In the United States, speaking more than one language is something of an anomaly. In a country where virtually everyone speaks English, and its immediate neighbor to the north does likewise—its neighbor to the south is best left unmentioned here—the demand for speaking French or even Spanish, let alone any other language, is fairly minimal. Yet for the contact center, this can be a different matter, and that's led some to suggest that having multilingual chatbots on hand could be a way to solve one of the contact center's major problems.
Contact centers may have to field calls from all over the planet, and even as more call centers return to the United States, more of the calls such centers field come from places where English isn't spoken. This is prompting many contact centers to take a closer look at the idea of chatbots that handle multiple languages.
It's not easy to assemble such systems for the contact center; natural language processing—the system that allows a robot or similar machine to distinguish and interpret spoken language—is still something of a developing field, and advances have been comparatively slow in coming. Some have suggested a chatbot which is user-selected at the beginning, a refinement of “press one for English,” which then activates the appropriate language of bot.
Tools like these are increasingly valuable in the market, and to get a look at all the latest on this front, check out the Communications 20/20 event taking place July 18-20 at Caesars Palace in Las Vegas. Attendees will be able to see exhibits of products in this space, get the very latest on communications tools from chatbots to AI and beyond, and engage in networking opportunities.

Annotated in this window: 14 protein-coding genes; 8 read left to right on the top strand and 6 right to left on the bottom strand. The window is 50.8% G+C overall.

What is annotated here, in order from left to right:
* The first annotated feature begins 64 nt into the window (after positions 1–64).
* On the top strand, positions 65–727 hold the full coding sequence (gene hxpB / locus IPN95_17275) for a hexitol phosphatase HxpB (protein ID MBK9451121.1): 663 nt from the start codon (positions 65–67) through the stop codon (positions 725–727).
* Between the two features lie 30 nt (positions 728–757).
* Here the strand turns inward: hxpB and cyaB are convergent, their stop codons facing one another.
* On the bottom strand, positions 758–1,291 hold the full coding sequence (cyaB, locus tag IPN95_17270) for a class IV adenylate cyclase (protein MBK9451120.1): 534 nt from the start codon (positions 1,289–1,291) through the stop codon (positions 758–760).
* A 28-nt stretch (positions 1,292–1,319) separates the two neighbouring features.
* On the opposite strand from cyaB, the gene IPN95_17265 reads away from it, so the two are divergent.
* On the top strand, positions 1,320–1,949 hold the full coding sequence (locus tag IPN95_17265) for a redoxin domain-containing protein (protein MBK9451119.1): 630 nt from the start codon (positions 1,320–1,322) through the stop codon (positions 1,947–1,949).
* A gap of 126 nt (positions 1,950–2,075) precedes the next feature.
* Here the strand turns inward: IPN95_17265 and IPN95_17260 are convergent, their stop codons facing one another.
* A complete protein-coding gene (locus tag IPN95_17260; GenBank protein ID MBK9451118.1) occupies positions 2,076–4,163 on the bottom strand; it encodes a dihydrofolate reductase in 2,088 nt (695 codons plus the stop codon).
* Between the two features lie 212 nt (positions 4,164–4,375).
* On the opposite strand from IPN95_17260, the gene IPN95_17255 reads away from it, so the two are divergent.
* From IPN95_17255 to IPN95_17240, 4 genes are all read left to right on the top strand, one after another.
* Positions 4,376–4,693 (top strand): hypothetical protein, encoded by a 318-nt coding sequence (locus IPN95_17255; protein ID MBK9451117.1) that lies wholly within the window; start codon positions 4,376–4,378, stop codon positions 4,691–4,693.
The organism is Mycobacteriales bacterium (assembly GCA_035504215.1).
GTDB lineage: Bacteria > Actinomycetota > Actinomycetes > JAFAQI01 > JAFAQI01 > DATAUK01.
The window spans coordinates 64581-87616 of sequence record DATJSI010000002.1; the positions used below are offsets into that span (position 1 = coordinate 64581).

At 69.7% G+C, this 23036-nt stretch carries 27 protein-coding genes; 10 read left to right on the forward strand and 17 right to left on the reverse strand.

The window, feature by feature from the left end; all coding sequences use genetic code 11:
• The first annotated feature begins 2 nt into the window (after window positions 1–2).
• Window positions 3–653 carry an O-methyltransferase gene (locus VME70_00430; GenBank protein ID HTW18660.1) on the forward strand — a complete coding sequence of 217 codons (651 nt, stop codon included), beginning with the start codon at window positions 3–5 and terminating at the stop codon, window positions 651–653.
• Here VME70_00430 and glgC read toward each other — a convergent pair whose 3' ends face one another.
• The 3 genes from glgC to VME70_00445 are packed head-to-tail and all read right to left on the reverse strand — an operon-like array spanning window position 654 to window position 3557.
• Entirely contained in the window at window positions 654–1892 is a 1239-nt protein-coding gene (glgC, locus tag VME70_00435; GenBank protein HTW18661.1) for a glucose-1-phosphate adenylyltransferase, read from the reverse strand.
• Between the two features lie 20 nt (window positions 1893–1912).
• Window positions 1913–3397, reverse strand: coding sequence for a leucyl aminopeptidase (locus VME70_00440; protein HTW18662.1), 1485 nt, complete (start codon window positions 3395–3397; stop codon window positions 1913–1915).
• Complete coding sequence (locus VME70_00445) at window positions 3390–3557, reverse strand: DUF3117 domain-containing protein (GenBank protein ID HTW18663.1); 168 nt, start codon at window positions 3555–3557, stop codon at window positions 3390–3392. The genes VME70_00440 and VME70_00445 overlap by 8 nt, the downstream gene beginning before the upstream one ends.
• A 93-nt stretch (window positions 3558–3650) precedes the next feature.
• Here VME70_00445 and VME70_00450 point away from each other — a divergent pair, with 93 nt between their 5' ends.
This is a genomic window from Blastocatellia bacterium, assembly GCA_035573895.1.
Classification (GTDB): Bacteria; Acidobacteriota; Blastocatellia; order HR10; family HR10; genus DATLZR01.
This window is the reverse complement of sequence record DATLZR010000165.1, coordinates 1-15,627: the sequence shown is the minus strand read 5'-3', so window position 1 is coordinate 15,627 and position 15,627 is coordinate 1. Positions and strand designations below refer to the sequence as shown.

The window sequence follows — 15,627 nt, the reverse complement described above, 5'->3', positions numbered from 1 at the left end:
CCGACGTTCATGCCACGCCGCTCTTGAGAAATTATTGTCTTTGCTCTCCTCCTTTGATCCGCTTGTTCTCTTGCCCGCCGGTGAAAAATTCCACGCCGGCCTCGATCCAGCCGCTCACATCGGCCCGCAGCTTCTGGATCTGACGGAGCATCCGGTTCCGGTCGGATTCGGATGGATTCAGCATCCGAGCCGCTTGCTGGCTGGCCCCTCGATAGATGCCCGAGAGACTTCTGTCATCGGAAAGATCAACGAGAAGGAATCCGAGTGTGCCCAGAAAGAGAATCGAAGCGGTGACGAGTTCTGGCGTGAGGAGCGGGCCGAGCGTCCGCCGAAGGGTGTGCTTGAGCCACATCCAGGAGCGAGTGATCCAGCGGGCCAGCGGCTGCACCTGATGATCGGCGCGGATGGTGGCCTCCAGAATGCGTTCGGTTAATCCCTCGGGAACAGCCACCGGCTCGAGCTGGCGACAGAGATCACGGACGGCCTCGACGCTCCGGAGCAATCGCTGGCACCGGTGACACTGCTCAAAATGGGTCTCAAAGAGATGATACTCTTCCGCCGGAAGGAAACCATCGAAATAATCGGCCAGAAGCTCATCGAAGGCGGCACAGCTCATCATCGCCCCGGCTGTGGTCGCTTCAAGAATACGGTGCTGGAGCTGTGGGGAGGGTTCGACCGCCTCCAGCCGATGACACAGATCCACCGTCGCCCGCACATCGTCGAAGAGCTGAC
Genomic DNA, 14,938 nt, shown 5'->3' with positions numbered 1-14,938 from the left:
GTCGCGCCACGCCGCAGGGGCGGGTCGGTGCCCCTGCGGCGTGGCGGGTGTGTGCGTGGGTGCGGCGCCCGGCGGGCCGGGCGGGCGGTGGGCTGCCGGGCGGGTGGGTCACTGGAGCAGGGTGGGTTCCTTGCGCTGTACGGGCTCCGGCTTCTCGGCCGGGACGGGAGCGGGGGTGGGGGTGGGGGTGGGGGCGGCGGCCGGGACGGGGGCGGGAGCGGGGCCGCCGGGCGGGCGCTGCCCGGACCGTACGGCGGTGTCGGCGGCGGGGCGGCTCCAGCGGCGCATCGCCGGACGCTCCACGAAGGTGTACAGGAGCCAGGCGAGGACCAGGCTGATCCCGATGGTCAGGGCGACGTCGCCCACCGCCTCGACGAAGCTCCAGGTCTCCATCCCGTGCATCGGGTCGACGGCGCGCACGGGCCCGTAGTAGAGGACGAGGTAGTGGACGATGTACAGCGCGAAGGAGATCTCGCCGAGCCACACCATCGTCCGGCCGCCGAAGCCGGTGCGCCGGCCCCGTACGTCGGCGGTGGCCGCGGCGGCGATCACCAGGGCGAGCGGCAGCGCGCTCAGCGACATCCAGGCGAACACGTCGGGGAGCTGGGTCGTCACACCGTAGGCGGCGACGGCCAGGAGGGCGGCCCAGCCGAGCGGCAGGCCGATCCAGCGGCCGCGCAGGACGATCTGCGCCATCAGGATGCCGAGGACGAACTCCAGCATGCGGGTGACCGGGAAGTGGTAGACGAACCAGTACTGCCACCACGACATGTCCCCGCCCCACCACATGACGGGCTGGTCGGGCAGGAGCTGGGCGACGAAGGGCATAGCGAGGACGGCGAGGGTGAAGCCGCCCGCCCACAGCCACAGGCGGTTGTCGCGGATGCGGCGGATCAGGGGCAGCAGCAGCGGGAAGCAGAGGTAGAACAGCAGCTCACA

It's similar to the situation that was seen so often in contact centers in the past; when these were primarily located in India and the Philippines and the like, customers were often put off by attempting to get answers out of a contact center where English was clearly not the first language spoken. This led to a lot of unhappy customers jumping ship, and contact centers returning to the United States. Now, the problem is almost seen in reverse; countries that don't speak English are calling these contact centers, and not getting answers because the voice on the other end doesn't speak Mandarin, Tagalog or Swahili.
While automation isn't always an answer, using a multilingual chatbot at the front of the contact center process can be a major help in routing customers to the right department. Almost a global interactive voice response (IVR) system, it can go a long way toward getting everyone the best customer experience, no matter what language is spoken.